CHESTERFIELD COUNTY, Va. -- There are no laws on the books in Virginia regulating hayrides and a quick Google search shows a number of accidents involving hayrides in other states, but Aaron Goode with Chesterfield Berry Farm said he has taken extra precautions to make sure his rides are safe.
"We do a lot of school tours and they like for it to be safe," Goode said.
Goode's customers take hayrides to pick pumpkins.
He said metal bars on the ride are an important part of keeping people safe.
"It's not enough room for a child to get through there so we don't really have to worry about them falling off," Goode said.
Goode also said having a tractor large enough to handle a lot of weight in the wagon is also important.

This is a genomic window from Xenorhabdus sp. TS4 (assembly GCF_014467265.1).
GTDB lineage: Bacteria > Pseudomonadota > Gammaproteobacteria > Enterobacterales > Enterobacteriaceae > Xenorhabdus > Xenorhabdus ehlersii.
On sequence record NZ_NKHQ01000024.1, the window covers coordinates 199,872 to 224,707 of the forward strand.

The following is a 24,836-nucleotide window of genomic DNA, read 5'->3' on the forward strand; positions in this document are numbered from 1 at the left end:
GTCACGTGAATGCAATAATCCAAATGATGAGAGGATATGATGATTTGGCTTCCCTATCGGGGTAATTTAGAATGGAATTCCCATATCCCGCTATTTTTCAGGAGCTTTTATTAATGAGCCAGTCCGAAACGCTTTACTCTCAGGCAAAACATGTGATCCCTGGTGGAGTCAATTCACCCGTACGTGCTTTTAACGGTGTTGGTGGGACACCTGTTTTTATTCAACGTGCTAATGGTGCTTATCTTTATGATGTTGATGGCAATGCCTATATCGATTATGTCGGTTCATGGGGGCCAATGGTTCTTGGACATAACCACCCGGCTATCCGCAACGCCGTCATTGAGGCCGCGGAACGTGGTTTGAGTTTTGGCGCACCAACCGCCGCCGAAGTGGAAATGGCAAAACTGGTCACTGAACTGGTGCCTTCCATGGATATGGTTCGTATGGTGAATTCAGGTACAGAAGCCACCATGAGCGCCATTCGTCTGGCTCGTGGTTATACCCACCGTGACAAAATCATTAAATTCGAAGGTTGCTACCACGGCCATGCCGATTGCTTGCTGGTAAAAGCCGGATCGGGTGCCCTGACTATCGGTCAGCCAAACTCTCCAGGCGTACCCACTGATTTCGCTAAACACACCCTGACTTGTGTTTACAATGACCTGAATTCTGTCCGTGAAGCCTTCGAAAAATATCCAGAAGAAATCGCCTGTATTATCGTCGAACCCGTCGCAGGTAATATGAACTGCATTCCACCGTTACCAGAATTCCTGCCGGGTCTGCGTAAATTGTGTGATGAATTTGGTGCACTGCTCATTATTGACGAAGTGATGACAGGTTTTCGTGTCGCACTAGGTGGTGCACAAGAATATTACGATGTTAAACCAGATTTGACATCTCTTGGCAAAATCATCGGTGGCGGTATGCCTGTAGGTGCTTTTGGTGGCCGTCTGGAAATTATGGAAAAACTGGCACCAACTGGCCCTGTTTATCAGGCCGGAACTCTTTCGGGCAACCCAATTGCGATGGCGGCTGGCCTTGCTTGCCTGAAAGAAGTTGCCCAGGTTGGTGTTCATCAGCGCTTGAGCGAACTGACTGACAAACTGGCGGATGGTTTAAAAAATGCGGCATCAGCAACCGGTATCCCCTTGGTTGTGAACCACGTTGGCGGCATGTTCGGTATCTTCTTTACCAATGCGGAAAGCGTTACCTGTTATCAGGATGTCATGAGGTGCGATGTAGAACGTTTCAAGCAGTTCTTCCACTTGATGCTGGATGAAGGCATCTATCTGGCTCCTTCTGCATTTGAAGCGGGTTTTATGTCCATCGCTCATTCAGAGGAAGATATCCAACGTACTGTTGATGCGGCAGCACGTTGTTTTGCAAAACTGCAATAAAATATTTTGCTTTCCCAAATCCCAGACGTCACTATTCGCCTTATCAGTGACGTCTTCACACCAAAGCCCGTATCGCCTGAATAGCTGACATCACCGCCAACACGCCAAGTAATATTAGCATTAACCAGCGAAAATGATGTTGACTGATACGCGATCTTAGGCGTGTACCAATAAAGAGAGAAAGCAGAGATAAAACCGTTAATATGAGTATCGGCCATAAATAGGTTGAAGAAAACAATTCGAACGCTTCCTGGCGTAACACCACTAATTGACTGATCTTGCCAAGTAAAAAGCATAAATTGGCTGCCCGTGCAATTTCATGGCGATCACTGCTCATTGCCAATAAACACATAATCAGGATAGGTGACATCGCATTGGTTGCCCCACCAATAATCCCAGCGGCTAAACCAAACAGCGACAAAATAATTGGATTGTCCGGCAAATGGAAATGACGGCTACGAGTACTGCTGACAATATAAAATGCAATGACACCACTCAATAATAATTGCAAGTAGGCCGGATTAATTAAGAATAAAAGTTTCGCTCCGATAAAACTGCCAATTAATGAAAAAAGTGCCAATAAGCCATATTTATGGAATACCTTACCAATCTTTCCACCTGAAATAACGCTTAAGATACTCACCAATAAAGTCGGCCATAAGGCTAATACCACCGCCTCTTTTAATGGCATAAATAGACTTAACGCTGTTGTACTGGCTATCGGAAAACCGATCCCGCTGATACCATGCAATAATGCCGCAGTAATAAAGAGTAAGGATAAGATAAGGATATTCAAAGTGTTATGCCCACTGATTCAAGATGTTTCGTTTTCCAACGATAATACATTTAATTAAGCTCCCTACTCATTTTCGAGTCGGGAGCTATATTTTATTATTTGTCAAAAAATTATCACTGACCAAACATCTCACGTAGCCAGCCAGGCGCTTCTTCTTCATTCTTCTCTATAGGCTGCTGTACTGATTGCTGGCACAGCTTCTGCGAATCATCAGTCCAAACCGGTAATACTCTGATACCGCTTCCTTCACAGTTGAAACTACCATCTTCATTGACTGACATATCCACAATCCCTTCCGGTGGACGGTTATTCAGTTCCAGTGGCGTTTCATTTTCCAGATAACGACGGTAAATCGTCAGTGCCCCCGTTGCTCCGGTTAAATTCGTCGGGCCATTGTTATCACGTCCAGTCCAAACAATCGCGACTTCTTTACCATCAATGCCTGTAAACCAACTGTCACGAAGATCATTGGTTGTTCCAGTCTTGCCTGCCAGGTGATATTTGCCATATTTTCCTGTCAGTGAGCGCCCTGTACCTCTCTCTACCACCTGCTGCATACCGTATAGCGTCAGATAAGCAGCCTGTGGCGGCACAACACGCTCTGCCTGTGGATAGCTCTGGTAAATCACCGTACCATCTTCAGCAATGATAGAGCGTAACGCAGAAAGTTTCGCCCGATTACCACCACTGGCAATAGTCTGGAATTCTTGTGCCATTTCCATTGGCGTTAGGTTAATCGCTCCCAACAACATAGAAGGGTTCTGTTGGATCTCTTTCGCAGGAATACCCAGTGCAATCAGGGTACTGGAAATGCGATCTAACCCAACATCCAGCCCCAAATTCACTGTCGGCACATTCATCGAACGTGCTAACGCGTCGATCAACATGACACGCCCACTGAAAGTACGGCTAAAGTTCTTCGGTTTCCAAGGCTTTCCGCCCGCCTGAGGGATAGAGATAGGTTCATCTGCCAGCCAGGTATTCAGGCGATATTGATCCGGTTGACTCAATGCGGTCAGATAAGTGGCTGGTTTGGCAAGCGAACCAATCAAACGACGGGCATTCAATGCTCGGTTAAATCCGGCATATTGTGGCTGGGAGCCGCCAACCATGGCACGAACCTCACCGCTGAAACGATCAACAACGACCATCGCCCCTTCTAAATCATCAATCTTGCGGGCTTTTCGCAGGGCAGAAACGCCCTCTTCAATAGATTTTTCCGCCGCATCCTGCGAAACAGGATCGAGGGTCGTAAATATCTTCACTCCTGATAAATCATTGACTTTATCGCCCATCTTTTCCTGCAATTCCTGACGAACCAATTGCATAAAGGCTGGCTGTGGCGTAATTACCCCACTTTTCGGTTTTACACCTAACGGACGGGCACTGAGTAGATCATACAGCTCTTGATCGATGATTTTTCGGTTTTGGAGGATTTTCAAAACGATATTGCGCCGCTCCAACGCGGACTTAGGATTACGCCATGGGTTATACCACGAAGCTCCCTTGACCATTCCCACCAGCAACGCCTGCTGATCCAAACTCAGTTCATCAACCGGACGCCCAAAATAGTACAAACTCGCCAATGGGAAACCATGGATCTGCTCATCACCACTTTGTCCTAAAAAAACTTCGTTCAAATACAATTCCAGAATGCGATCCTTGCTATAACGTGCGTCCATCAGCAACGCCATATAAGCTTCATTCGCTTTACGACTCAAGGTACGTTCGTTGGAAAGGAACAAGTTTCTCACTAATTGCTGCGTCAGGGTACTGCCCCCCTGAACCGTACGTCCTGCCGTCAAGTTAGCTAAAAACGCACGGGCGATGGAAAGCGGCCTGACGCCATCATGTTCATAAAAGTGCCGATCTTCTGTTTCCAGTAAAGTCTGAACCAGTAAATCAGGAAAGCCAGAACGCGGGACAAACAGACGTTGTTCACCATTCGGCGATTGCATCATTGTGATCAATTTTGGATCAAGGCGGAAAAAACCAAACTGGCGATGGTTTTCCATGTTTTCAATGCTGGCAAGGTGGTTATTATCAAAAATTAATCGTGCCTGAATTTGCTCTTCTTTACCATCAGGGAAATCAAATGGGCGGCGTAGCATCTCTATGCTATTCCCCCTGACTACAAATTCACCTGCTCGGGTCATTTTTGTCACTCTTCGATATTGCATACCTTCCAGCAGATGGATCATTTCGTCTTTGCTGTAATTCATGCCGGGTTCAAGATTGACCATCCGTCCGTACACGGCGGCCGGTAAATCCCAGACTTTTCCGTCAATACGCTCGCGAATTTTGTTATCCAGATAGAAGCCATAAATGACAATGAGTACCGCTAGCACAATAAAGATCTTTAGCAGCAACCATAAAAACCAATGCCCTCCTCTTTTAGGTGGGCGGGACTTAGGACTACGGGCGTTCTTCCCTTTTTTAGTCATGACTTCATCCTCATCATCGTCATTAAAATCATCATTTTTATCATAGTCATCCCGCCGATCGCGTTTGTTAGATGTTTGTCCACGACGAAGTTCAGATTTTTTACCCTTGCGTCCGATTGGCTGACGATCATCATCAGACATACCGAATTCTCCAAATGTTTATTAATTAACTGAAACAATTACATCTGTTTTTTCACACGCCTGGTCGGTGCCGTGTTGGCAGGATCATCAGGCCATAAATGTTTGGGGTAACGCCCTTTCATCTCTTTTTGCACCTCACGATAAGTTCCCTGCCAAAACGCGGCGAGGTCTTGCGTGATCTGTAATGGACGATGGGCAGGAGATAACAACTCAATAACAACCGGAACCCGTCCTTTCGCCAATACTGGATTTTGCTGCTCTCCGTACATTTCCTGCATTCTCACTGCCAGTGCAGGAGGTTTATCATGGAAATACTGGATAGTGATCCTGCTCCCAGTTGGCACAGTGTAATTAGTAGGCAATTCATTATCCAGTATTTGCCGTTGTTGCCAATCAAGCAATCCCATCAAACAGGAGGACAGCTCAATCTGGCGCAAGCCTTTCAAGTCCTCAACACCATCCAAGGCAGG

"That is where some people get in trouble. They have a wagon that's pretty good size and they don't have a heavy enough tow vehicle or tractor and it will actually push the tractor and on hilly ground you can't stop," Goode said.
Kathy Dixon with The Virginia Farm Bureau Federation said farms in this area have safe hayrides.
"Honestly, I've never heard of any of our farmers having any issues with their hayrides," Dixon said.
The organization insures many farms in the area who do agrotourism activities like hayrides.
Dixon said they wouldn't insure anyone who wasn't operating the hayrides safely, and their agents advise farmers on what to do to make them safe, which includes how to design a safe route.
"Make sure it's clear of obstacles you want to check to make sure there's no potholes," Dixon said.